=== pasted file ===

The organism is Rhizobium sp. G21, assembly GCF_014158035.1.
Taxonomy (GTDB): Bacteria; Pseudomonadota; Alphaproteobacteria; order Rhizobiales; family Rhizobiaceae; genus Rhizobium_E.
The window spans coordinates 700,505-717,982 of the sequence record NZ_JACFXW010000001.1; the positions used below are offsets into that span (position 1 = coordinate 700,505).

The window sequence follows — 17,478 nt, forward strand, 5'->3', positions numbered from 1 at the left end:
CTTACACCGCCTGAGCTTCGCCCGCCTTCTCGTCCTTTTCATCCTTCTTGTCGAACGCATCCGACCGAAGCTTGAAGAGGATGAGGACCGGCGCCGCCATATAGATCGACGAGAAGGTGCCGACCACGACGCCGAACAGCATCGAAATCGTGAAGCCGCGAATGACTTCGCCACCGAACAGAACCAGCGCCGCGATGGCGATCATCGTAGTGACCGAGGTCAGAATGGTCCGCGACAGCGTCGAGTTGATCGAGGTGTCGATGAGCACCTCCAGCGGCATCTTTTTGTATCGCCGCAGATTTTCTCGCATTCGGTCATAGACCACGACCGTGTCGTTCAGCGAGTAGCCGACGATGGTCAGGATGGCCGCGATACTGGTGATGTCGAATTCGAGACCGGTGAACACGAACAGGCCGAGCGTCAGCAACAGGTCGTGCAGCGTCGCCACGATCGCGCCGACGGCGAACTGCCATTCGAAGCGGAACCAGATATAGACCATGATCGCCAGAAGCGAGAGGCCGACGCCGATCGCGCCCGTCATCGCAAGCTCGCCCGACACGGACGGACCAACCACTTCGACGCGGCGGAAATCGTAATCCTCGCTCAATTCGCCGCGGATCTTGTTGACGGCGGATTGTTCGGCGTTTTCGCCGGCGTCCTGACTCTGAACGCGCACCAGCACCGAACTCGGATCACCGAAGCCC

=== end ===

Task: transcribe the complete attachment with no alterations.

The organism is Rhizobium sp. G21, assembly GCF_014158035.1.
Taxonomy (GTDB): Bacteria; Pseudomonadota; Alphaproteobacteria; order Rhizobiales; family Rhizobiaceae; genus Rhizobium_E.
The window spans coordinates 700,505-717,982 of the sequence record NZ_JACFXW010000001.1; the positions used below are offsets into that span (position 1 = coordinate 700,505).

The window sequence follows — 17,478 nt, forward strand, 5'->3', positions numbered from 1 at the left end:
CTTACACCGCCTGAGCTTCGCCCGCCTTCTCGTCCTTTTCATCCTTCTTGTCGAACGCATCCGACCGAAGCTTGAAGAGGATGAGGACCGGCGCCGCCATATAGATCGACGAGAAGGTGCCGACCACGACGCCGAACAGCATCGAAATCGTGAAGCCGCGAATGACTTCGCCACCGAACAGAACCAGCGCCGCGATGGCGATCATCGTAGTGACCGAGGTCAGAATGGTCCGCGACAGCGTCGAGTTGATCGAGGTGTCGATGAGCACCTCCAGCGGCATCTTTTTGTATCGCCGCAGATTTTCTCGCATTCGGTCATAGACCACGACCGTGTCGTTCAGCGAGTAGCCGACGATGGTCAGGATGGCCGCGATACTGGTGATGTCGAATTCGAGACCGGTGAACACGAACAGGCCGAGCGTCAGCAACAGGTCGTGCAGCGTCGCCACGATCGCGCCGACGGCGAACTGCCATTCGAAGCGGAACCAGATATAGACCATGATCGCCAGAAGCGAGAGGCCGACGCCGATCGCGCCCGTCATCGCAAGCTCGCCCGACACGGACGGACCAACCACTTCGACGCGGCGGAAATCGTAATCCTCGCTCAATTCGCCGCGGATCTTGTTGACGGCGGATTGTTCGGCGTTTTCGCCGGCGTCCTGACTCTGAACGCGCACCAGCACCGAACTCGGATCACCGAAGCCC